‘I think it’s much more likely that what they have they’re keeping as a kind of a sense of uncertainty so that any one marching on Baghdad will have to be in chemical weapons suits, which will be pretty uncomfortable in the middle of summer, and secondly my own hunch is that if it is used it would be strapped to a dirty bomb in downtown Baghdad. This would do a much more damage to ordinary, innocent Iraqis, a few invading Americans…and the regime itself.’

- Dr Dodge


Some of the commonest chemical/nerve agents and their effects

VX - Effects of exposure: Like all nerve agents, VX disrupts the transmission of communications between nerve cells. Symptoms of exposure include increased heart rate and salivating, nausea, and vomiting. A fatal dose causes convulsions, respiratory paralysis, and death within several minutes.
Sarin - Effects of exposure: Lighter doses cause wheezing, salivating, nausea and vomiting. Heavier doses cause urination, defecation, respiratory failure and death.
Mustard Gas - Effects of exposure: Severe skin blistering. Heavy dose can bring on pneumonia and death.
Anthrax - Effects of exposure: If inhaled will cause common cold-like symptoms and then more severe ones such as breathing problems and shock. If congested via contaminated food causes inflammation of the intestinal tract, nausea, loss of appetite, vomiting and fever, and then vomiting of blood and severe diarrhoea. May, if left untreated, cause blood poisoning.


‘I think that in the event of war the intention of the Iraqi president will be to use everything he’s got against the Americans and Brits. The issue will be, A, whether they can, with their initial onslaught from the air, the smart weapons that we hear so much about, take the Iraqi regime completely off guard, and baffle and befuddle and immobilise the regime somehow and neutralise the chain of command that has been set up. The other thing it will hinge on is how much the Iraqis intend, when it comes to it or are inclined when it comes to it to carry out his instructions.’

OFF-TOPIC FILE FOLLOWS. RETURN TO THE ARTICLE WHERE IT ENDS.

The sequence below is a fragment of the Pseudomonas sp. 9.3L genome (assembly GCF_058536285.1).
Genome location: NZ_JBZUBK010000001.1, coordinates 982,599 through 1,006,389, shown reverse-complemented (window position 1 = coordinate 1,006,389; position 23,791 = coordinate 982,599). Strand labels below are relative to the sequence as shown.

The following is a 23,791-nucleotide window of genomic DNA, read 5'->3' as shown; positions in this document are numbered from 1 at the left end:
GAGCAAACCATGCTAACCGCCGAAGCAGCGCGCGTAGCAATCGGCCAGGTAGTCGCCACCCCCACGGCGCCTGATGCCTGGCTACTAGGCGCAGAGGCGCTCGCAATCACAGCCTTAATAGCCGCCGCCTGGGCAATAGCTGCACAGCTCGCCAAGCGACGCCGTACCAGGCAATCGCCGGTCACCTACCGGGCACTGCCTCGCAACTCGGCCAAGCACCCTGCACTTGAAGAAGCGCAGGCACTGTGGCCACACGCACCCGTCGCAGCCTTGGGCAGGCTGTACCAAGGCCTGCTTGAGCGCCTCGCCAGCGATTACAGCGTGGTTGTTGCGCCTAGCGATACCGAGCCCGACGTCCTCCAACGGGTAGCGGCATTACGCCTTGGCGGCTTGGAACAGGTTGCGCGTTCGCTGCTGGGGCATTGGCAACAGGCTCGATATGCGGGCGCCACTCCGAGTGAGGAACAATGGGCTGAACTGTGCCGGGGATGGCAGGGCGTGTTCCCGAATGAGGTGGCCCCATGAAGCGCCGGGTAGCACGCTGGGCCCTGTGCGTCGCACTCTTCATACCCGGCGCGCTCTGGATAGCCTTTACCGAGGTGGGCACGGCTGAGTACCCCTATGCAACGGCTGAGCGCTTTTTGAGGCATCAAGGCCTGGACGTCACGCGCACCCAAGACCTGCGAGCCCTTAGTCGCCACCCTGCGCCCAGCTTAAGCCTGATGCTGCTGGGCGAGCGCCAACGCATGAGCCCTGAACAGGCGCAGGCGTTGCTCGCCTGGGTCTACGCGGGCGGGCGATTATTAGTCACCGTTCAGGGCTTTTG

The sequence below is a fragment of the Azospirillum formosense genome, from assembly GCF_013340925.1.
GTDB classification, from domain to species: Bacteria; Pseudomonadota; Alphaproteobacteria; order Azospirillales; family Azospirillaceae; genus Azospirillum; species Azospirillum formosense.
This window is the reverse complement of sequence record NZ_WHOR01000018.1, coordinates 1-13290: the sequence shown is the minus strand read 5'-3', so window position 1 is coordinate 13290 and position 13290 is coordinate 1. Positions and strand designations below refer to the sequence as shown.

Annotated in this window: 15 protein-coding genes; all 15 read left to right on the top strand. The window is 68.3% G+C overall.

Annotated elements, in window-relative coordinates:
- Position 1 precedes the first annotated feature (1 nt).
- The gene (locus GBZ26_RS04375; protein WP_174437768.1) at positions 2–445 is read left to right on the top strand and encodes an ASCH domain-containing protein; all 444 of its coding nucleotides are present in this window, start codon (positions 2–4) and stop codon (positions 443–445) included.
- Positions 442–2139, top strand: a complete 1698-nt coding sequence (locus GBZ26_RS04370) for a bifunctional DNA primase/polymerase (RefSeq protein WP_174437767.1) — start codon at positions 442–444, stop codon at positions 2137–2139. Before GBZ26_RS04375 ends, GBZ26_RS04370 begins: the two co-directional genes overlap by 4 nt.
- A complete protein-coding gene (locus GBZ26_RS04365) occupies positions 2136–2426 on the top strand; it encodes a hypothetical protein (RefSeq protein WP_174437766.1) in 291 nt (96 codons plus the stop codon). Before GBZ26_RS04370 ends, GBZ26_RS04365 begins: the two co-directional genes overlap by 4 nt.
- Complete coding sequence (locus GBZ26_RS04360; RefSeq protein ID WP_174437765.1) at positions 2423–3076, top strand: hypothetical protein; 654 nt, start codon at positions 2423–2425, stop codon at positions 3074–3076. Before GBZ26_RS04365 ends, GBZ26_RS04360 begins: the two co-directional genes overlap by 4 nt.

- Dr Hollis

Scoop: Can we be a little more specific. There have been suggestions of mutineering within the special republic guard, which is controlled by Saddam’s family to some extent. Is that the sort of thing you are talking about?

Dr Hollis: Correct.

Does he have the necessary weaponry?

‘I am of the opinion Iraq restarted its chemical weapons programme after the exit of the inspectors in 1998. Also, as backed by the Blix statement this afternoon, old stocks of VX nerve agent and mustard precursor chemicals remain unaccounted for. That is, weapons and or materials that were supposed to have been destroyed last time haven't been, with no evidence or documents to back up their destruction. Or, those not destroyed either from pre-1998, or since 1998, have not been listed in the Iraqi declaration.’

- Andy Oppenheimer

‘[looking at the history, reading the UNSCOM reports and applying sound analysis] then one would assume that Iraq has the rump or tail end of a WMD capacity left and I think that’s basically what Blix said in the Security Council last night. There are large unanswered questions on the chemical and the biological.’

- Dr Dodge

How likely is is that Saddam is simply preparing for a chemical attack by the US/coalition?

‘Not very. The US is not supposed to have any chemical weapons, as signatories of the chemical weapons convention. And even if they did still have them, they certainly wouldn't risk the subsequent damage to their position if they were to use them. These suits are for the protection of Saddam Hussein’s republican guard.

- Andy Oppenheimer

What longer range non-conventional capacity does Saddam have?

‘He doesn’t have any, as far as we can see, accurate delivery systems, certainly not to guide them any great length of space and he’s developed them as a last resort…I think he would use them as a last resort, when all hope had dispersed.

‘If we look at the UNSCOM reports the number of scuds he may or may not have beyond 150km range from six to 50. I think it is on the low side, I think they would be highly inaccurate and not practical at all for WMD deliveries.

‘All this is highly speculative, we are in the midst of a ferocious propaganda war and both sides in the war are happy to issue tonnes of misinformation. ‘

- Dr Dodge

******* ENDS *******

- Malcolm Aitken is a freelance journalist based in London. He can be contacted at

© Scoop Media